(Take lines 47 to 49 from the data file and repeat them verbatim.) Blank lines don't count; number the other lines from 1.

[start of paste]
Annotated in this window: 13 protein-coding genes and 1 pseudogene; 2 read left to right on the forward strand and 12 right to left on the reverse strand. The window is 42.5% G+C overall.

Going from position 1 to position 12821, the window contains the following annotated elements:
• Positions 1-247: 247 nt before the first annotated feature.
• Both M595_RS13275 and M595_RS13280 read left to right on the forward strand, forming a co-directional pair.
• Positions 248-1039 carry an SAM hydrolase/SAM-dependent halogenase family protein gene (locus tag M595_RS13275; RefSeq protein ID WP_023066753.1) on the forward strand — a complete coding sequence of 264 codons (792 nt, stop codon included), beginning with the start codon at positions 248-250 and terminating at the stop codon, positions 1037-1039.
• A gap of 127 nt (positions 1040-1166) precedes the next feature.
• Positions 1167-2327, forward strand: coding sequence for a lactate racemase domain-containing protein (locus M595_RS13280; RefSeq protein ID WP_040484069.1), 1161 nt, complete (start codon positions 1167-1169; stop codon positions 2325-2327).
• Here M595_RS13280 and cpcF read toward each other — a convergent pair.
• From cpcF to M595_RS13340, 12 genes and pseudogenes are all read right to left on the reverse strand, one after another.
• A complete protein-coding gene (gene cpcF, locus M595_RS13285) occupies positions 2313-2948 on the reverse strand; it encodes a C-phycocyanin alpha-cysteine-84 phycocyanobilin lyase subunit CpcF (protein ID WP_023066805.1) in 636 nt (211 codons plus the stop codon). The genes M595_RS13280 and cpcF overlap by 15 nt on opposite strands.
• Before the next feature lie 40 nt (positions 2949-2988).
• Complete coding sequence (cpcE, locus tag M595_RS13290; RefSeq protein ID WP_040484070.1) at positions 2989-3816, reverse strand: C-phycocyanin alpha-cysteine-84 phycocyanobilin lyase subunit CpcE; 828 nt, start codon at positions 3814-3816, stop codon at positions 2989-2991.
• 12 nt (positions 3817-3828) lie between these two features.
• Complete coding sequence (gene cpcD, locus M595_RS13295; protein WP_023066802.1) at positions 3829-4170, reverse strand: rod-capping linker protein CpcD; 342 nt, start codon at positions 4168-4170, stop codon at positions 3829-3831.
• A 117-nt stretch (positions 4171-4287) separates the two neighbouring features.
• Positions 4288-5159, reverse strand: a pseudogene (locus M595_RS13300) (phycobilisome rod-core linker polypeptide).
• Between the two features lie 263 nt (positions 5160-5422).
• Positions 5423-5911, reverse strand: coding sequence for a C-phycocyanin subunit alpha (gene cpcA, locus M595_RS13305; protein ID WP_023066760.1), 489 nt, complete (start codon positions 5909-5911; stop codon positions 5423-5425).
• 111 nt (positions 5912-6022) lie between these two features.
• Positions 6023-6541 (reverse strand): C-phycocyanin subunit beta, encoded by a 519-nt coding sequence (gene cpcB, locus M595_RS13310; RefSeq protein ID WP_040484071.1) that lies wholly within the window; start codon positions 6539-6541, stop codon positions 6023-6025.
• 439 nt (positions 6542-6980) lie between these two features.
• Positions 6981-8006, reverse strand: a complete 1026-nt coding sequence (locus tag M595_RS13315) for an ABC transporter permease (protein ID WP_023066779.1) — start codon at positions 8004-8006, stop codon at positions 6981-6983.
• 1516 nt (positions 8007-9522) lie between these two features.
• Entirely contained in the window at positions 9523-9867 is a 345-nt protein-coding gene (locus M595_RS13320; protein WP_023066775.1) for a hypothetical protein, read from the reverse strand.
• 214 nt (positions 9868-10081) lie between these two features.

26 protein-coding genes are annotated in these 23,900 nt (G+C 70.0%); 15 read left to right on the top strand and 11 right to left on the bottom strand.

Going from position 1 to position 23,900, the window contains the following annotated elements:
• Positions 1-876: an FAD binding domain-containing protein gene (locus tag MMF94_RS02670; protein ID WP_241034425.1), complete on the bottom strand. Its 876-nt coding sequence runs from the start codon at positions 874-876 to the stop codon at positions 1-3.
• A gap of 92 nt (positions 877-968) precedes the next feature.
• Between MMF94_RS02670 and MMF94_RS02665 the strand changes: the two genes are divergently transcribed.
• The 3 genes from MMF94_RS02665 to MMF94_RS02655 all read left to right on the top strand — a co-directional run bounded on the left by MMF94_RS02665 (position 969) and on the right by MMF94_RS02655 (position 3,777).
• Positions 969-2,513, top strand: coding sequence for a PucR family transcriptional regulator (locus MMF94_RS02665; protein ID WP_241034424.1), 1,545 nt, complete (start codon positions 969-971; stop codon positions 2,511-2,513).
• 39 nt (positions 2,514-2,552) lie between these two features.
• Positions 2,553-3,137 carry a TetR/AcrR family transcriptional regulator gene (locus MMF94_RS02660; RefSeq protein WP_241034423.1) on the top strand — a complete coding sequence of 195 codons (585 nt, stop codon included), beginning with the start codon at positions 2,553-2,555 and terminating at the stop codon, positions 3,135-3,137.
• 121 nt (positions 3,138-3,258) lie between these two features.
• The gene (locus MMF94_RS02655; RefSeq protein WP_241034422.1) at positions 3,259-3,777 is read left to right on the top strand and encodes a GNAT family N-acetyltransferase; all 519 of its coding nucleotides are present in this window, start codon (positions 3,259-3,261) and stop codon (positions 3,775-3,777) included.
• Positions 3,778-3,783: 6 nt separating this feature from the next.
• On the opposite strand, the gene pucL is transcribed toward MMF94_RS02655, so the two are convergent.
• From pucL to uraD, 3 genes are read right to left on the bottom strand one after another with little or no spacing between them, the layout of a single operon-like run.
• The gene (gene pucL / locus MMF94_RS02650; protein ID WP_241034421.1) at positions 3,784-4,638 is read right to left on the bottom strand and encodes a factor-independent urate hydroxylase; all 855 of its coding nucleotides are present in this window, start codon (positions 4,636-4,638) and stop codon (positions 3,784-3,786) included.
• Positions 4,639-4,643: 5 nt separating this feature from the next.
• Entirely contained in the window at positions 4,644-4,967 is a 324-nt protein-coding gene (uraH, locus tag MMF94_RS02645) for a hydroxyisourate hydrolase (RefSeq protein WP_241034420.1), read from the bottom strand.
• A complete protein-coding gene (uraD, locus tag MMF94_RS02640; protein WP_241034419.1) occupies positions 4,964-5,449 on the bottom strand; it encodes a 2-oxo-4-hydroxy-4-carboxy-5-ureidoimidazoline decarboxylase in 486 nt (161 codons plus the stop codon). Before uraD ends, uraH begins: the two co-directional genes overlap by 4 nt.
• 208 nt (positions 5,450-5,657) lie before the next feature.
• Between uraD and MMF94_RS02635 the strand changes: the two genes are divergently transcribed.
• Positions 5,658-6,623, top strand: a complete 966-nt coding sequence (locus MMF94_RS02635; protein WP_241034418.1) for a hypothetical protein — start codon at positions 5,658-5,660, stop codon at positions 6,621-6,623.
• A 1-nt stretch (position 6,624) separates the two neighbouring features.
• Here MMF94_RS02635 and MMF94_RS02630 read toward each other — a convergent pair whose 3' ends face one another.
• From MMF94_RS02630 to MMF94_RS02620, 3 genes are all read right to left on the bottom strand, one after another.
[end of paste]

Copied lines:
• A 1-nt stretch (position 6,624) separates the two neighbouring features.
• Here MMF94_RS02635 and MMF94_RS02630 read toward each other — a convergent pair whose 3' ends face one another.
• From MMF94_RS02630 to MMF94_RS02620, 3 genes are all read right to left on the bottom strand, one after another.